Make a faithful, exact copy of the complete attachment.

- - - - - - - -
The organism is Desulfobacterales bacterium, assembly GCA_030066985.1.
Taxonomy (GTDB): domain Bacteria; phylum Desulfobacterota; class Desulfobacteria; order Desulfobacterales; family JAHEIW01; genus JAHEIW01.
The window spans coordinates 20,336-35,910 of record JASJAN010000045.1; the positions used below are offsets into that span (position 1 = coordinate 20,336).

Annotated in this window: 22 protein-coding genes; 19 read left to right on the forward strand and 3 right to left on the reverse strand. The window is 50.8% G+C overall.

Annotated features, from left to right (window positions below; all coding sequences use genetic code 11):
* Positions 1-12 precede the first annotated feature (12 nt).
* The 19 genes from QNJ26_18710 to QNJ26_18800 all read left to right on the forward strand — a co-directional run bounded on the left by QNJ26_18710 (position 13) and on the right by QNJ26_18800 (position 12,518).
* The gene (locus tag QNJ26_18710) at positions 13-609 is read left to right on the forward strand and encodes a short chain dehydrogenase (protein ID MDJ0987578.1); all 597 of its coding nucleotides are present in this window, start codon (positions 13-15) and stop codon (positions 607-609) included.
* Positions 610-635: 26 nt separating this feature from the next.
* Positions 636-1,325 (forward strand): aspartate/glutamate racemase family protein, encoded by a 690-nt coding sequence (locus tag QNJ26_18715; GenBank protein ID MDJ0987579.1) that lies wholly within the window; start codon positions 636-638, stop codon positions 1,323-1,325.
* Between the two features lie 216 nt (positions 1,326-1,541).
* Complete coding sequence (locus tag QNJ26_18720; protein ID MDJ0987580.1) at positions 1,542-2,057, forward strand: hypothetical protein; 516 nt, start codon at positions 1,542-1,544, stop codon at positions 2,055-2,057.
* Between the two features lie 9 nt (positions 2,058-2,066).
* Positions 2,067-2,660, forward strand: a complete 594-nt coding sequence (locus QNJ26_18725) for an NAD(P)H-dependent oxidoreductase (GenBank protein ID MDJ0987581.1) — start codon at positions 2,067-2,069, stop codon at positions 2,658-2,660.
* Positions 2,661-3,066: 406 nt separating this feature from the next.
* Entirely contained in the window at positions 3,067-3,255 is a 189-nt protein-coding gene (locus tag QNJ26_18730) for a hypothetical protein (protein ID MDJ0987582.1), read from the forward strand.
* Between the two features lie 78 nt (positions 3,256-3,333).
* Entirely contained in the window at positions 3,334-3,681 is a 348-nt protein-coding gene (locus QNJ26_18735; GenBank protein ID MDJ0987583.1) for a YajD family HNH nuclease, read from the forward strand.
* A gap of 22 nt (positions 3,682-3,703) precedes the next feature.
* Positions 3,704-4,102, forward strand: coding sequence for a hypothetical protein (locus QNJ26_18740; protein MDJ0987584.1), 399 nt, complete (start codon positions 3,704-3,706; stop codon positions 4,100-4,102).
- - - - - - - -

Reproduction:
The organism is Desulfobacterales bacterium, assembly GCA_030066985.1.
Taxonomy (GTDB): domain Bacteria; phylum Desulfobacterota; class Desulfobacteria; order Desulfobacterales; family JAHEIW01; genus JAHEIW01.
The window spans coordinates 20,336-35,910 of record JASJAN010000045.1; the positions used below are offsets into that span (position 1 = coordinate 20,336).

Annotated in this window: 22 protein-coding genes; 19 read left to right on the forward strand and 3 right to left on the reverse strand. The window is 50.8% G+C overall.

Annotated features, from left to right (window positions below; all coding sequences use genetic code 11):
* Positions 1-12 precede the first annotated feature (12 nt).
* The 19 genes from QNJ26_18710 to QNJ26_18800 all read left to right on the forward strand — a co-directional run bounded on the left by QNJ26_18710 (position 13) and on the right by QNJ26_18800 (position 12,518).
* The gene (locus tag QNJ26_18710) at positions 13-609 is read left to right on the forward strand and encodes a short chain dehydrogenase (protein ID MDJ0987578.1); all 597 of its coding nucleotides are present in this window, start codon (positions 13-15) and stop codon (positions 607-609) included.
* Positions 610-635: 26 nt separating this feature from the next.
* Positions 636-1,325 (forward strand): aspartate/glutamate racemase family protein, encoded by a 690-nt coding sequence (locus tag QNJ26_18715; GenBank protein ID MDJ0987579.1) that lies wholly within the window; start codon positions 636-638, stop codon positions 1,323-1,325.
* Between the two features lie 216 nt (positions 1,326-1,541).
* Complete coding sequence (locus tag QNJ26_18720; protein ID MDJ0987580.1) at positions 1,542-2,057, forward strand: hypothetical protein; 516 nt, start codon at positions 1,542-1,544, stop codon at positions 2,055-2,057.
* Between the two features lie 9 nt (positions 2,058-2,066).
* Positions 2,067-2,660, forward strand: a complete 594-nt coding sequence (locus QNJ26_18725) for an NAD(P)H-dependent oxidoreductase (GenBank protein ID MDJ0987581.1) — start codon at positions 2,067-2,069, stop codon at positions 2,658-2,660.
* Positions 2,661-3,066: 406 nt separating this feature from the next.
* Entirely contained in the window at positions 3,067-3,255 is a 189-nt protein-coding gene (locus tag QNJ26_18730) for a hypothetical protein (protein ID MDJ0987582.1), read from the forward strand.
* Between the two features lie 78 nt (positions 3,256-3,333).
* Entirely contained in the window at positions 3,334-3,681 is a 348-nt protein-coding gene (locus QNJ26_18735; GenBank protein ID MDJ0987583.1) for a YajD family HNH nuclease, read from the forward strand.
* A gap of 22 nt (positions 3,682-3,703) precedes the next feature.
* Positions 3,704-4,102, forward strand: coding sequence for a hypothetical protein (locus QNJ26_18740; protein MDJ0987584.1), 399 nt, complete (start codon positions 3,704-3,706; stop codon positions 4,100-4,102).